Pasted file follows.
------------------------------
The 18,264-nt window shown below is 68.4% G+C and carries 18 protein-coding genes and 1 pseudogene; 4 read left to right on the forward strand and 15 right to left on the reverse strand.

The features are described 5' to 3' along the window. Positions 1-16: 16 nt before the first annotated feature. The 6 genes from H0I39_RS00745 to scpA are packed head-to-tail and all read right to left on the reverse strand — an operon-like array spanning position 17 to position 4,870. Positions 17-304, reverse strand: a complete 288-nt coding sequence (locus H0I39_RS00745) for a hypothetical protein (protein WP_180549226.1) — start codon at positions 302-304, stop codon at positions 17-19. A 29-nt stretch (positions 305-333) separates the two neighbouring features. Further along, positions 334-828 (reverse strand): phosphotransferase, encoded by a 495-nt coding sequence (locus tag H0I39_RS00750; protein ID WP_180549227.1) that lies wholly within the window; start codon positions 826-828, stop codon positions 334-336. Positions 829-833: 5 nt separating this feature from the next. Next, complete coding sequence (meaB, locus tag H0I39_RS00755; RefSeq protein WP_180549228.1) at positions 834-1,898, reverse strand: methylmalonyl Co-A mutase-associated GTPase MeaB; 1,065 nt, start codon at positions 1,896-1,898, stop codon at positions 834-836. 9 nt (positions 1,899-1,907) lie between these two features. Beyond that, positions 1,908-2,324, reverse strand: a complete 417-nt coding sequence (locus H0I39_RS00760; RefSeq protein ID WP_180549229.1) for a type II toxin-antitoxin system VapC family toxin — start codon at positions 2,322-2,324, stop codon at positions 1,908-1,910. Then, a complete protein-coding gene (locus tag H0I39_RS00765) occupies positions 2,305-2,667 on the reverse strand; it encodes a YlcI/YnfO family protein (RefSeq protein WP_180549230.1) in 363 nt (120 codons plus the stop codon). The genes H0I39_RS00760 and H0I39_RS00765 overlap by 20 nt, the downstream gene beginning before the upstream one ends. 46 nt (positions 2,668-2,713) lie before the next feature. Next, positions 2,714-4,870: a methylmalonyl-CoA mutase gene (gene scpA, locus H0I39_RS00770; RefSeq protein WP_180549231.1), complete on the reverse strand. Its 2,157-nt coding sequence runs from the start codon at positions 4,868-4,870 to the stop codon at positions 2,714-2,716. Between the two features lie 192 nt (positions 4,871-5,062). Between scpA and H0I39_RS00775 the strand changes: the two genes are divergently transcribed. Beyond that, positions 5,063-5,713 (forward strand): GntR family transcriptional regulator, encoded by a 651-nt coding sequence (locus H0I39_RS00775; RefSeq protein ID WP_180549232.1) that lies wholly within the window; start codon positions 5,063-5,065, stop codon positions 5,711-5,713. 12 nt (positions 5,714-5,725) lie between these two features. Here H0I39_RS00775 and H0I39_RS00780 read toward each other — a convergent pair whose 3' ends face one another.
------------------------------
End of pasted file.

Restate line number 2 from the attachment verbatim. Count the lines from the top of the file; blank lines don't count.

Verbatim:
The features are described 5' to 3' along the window. Positions 1-16: 16 nt before the first annotated feature. The 6 genes from H0I39_RS00745 to scpA are packed head-to-tail and all read right to left on the reverse strand — an operon-like array spanning position 17 to position 4,870. Positions 17-304, reverse strand: a complete 288-nt coding sequence (locus H0I39_RS00745) for a hypothetical protein (protein WP_180549226.1) — start codon at positions 302-304, stop codon at positions 17-19. A 29-nt stretch (positions 305-333) separates the two neighbouring features. Further along, positions 334-828 (reverse strand): phosphotransferase, encoded by a 495-nt coding sequence (locus tag H0I39_RS00750; protein ID WP_180549227.1) that lies wholly within the window; start codon positions 826-828, stop codon positions 334-336. Positions 829-833: 5 nt separating this feature from the next. Next, complete coding sequence (meaB, locus tag H0I39_RS00755; RefSeq protein WP_180549228.1) at positions 834-1,898, reverse strand: methylmalonyl Co-A mutase-associated GTPase MeaB; 1,065 nt, start codon at positions 1,896-1,898, stop codon at positions 834-836. 9 nt (positions 1,899-1,907) lie between these two features. Beyond that, positions 1,908-2,324, reverse strand: a complete 417-nt coding sequence (locus H0I39_RS00760; RefSeq protein ID WP_180549229.1) for a type II toxin-antitoxin system VapC family toxin — start codon at positions 2,322-2,324, stop codon at positions 1,908-1,910. Then, a complete protein-coding gene (locus tag H0I39_RS00765) occupies positions 2,305-2,667 on the reverse strand; it encodes a YlcI/YnfO family protein (RefSeq protein WP_180549230.1) in 363 nt (120 codons plus the stop codon). The genes H0I39_RS00760 and H0I39_RS00765 overlap by 20 nt, the downstream gene beginning before the upstream one ends. 46 nt (positions 2,668-2,713) lie before the next feature. Next, positions 2,714-4,870: a methylmalonyl-CoA mutase gene (gene scpA, locus H0I39_RS00770; RefSeq protein WP_180549231.1), complete on the reverse strand. Its 2,157-nt coding sequence runs from the start codon at positions 4,868-4,870 to the stop codon at positions 2,714-2,716. Between the two features lie 192 nt (positions 4,871-5,062). Between scpA and H0I39_RS00775 the strand changes: the two genes are divergently transcribed. Beyond that, positions 5,063-5,713 (forward strand): GntR family transcriptional regulator, encoded by a 651-nt coding sequence (locus H0I39_RS00775; RefSeq protein ID WP_180549232.1) that lies wholly within the window; start codon positions 5,063-5,065, stop codon positions 5,711-5,713. 12 nt (positions 5,714-5,725) lie between these two features. Here H0I39_RS00775 and H0I39_RS00780 read toward each other — a convergent pair whose 3' ends face one another.